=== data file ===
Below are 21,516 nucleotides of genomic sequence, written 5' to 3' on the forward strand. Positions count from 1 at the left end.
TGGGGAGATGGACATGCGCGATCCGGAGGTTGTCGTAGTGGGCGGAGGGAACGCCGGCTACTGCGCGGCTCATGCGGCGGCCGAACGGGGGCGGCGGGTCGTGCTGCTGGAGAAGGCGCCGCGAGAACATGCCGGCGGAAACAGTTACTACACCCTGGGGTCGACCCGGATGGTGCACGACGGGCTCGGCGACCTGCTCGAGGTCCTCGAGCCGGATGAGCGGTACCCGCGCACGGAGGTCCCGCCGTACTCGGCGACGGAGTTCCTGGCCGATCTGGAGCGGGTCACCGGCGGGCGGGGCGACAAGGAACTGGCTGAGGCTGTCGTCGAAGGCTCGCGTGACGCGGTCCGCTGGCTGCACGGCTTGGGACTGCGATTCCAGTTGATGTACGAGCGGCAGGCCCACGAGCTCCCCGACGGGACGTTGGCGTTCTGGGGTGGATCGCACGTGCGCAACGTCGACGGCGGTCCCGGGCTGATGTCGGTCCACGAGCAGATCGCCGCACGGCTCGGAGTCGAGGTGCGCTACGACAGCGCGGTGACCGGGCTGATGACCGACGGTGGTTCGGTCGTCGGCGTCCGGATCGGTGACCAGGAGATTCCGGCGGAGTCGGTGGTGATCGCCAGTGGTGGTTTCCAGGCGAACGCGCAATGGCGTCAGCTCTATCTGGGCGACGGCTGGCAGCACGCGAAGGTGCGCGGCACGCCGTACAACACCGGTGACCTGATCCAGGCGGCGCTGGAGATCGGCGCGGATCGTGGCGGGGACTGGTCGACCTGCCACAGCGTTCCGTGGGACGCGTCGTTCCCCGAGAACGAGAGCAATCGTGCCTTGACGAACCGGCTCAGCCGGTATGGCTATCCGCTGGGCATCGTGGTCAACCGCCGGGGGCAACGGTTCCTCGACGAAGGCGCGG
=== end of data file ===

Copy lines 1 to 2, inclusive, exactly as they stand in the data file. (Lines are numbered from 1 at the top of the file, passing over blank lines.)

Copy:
Below are 21,516 nucleotides of genomic sequence, written 5' to 3' on the forward strand. Positions count from 1 at the left end.
TGGGGAGATGGACATGCGCGATCCGGAGGTTGTCGTAGTGGGCGGAGGGAACGCCGGCTACTGCGCGGCTCATGCGGCGGCCGAACGGGGGCGGCGGGTCGTGCTGCTGGAGAAGGCGCCGCGAGAACATGCCGGCGGAAACAGTTACTACACCCTGGGGTCGACCCGGATGGTGCACGACGGGCTCGGCGACCTGCTCGAGGTCCTCGAGCCGGATGAGCGGTACCCGCGCACGGAGGTCCCGCCGTACTCGGCGACGGAGTTCCTGGCCGATCTGGAGCGGGTCACCGGCGGGCGGGGCGACAAGGAACTGGCTGAGGCTGTCGTCGAAGGCTCGCGTGACGCGGTCCGCTGGCTGCACGGCTTGGGACTGCGATTCCAGTTGATGTACGAGCGGCAGGCCCACGAGCTCCCCGACGGGACGTTGGCGTTCTGGGGTGGATCGCACGTGCGCAACGTCGACGGCGGTCCCGGGCTGATGTCGGTCCACGAGCAGATCGCCGCACGGCTCGGAGTCGAGGTGCGCTACGACAGCGCGGTGACCGGGCTGATGACCGACGGTGGTTCGGTCGTCGGCGTCCGGATCGGTGACCAGGAGATTCCGGCGGAGTCGGTGGTGATCGCCAGTGGTGGTTTCCAGGCGAACGCGCAATGGCGTCAGCTCTATCTGGGCGACGGCTGGCAGCACGCGAAGGTGCGCGGCACGCCGTACAACACCGGTGACCTGATCCAGGCGGCGCTGGAGATCGGCGCGGATCGTGGCGGGGACTGGTCGACCTGCCACAGCGTTCCGTGGGACGCGTCGTTCCCCGAGAACGAGAGCAATCGTGCCTTGACGAACCGGCTCAGCCGGTATGGCTATCCGCTGGGCATCGTGGTCAACCGCCGGGGGCAACGGTTCCTCGACGAAGGCGCGG